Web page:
This mom’s home and heart were filled with trains and trucks, skinned knees and SpongeBob. Was there room for a girl?
In an elevator, in line at the grocery store, waiting for the bus, it always goes like this: Strangers' eyes zero in on my belly first. Then they dart furtively to my face, as if to make sure I'm not a mutant, just visibly pregnant.
After this, they ask, "Is this your first?" "My third," I answer. "I have two boys at home." And for the kicker, they unfailingly give me a sideways grin, and say: "Going for your girl?" "Nooo, just going for a baby," I reply, gritting my teeth a little. "Another boy would be fine with us."
I know these people are just making conversation. But this constant assumption leaves me a little offended. What's wrong with boys? Why wouldn't I want another one? It bothers me that people assume I feel incomplete without a daughter, let alone that it's my motivation for being pregnant with a third child in the first place.
One woman actually said to me, "I had two boys first also. And then I had my girl. Thank God."
To these people, I say, "I actually hope it's another boy. I like boys better."
I do this partially in defense of the two wonderful sons I have. But it's the truth. I love what I have, and I have what I love: boys. I understand them. I understand the clothes, the toys, and the Matchbox-car skids on my wallpaper. Not that having two boys is easy -- their physical interaction can be, shall we say, overwhelming. But I love even that, because when I say I am the mother of two boys less than two years apart, I get a respectful nod or even a big thumbs-up for having that much testosterone in my daily life.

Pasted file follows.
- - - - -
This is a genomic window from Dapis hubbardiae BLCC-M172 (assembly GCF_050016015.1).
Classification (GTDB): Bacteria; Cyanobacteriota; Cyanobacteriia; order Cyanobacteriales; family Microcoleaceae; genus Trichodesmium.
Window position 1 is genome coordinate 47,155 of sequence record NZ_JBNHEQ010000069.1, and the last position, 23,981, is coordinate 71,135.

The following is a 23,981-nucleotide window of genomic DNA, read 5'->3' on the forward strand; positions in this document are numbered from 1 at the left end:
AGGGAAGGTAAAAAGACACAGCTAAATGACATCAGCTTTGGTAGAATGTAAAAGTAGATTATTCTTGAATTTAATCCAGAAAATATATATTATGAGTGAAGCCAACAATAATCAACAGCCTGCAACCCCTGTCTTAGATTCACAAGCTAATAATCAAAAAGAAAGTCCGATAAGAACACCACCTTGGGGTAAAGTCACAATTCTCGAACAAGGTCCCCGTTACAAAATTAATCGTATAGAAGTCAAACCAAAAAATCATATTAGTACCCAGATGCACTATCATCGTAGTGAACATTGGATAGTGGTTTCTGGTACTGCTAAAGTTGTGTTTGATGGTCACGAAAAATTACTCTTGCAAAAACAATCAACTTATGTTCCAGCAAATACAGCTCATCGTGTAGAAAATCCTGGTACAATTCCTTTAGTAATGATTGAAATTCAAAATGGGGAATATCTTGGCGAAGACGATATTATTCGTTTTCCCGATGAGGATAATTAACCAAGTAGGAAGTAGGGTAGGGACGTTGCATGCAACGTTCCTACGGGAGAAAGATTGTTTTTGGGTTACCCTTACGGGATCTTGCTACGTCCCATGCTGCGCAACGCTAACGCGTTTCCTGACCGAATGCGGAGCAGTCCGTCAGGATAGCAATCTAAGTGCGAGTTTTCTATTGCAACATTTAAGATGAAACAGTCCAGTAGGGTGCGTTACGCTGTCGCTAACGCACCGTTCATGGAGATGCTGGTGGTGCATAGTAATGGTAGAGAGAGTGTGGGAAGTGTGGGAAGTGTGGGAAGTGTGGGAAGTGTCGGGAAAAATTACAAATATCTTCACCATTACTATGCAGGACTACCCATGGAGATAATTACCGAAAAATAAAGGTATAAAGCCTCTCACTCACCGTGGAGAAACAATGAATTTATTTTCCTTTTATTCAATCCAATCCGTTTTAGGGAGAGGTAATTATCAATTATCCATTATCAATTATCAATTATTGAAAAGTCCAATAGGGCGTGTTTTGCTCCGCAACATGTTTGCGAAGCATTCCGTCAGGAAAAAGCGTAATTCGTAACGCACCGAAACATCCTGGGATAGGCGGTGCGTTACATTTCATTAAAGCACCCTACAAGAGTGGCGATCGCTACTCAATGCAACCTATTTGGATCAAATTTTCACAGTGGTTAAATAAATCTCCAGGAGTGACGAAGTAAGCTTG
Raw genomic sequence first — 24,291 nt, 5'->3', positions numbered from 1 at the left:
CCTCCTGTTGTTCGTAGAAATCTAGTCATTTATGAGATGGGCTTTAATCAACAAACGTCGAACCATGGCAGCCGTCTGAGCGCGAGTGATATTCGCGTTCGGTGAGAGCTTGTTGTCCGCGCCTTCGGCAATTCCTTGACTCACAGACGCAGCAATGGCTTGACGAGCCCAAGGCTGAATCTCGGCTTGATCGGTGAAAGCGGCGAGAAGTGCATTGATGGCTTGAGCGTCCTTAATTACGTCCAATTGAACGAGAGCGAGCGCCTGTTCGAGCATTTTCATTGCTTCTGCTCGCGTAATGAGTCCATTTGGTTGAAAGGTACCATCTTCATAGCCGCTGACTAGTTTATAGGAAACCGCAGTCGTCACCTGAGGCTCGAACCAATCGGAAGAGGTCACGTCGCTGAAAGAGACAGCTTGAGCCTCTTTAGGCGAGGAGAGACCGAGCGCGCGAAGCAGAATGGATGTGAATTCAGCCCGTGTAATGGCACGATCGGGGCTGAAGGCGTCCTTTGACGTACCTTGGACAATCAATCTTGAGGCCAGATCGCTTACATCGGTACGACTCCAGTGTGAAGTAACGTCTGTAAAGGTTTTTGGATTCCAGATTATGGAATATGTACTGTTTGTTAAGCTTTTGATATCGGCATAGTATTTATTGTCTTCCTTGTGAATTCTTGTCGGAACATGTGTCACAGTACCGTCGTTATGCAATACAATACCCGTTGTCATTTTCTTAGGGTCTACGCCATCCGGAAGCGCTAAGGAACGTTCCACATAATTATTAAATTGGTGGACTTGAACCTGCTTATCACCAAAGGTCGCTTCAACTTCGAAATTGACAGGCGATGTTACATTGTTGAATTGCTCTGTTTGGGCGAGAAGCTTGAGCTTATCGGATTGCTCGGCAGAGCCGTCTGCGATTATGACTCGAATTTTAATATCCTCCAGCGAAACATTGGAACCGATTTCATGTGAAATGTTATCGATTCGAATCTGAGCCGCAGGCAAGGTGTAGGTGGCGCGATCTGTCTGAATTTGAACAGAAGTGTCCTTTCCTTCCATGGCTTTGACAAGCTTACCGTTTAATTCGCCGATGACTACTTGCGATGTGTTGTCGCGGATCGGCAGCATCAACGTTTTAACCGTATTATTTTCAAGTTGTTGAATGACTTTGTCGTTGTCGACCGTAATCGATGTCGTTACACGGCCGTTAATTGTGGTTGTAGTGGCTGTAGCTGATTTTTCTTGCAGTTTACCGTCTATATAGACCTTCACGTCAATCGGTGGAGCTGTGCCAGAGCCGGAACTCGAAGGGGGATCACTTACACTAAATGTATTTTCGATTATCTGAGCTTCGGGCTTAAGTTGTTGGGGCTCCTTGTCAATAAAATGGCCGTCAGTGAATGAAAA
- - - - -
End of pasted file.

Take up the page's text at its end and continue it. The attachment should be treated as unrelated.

The night we found out I was pregnant again, my husband, David, said, "Odds are it's another boy. How do you feel about that?"
I thought for a moment, and answered honestly, "I feel good about that." He patted my hand. "That's how I feel, too," he replied, and we both drifted off to sleep. It was more than good; we were relieved.
Several weeks later, I had an amnio, but we told the doctor and technicians that we wanted the baby's sex to be a secret. Keeping it a surprise has always been more fun, and there seemed no reason to spoil the anticipation. Our doctor agreed to keep mum.
Then, two weeks later, I called to schedule my next appointment. "Hi, Amy! Your amnio looked great, and it's a girl! How nice for you," the receptionist blurted.
For a moment I didn't know what she was talking about. Then I realized what she had just revealed and I almost dropped the phone. "Wha-what? " I said. The receptionist heard the bewilderment in my voice. "You knew, right?" she said. "The doctor told me you knew."
"I didn't know," I said, my head spinning. "I'm sorry...I'll have to call back."
I sat there in a daze. This child I was just starting to feel stir inside me was a girl? I waited for the excitement to wash over me. It didn't come. Not only was I not thrilled -- I was disappointed. I'm still not sure whether I was more bummed by how I found out or what I found out. Either way, I was shaken.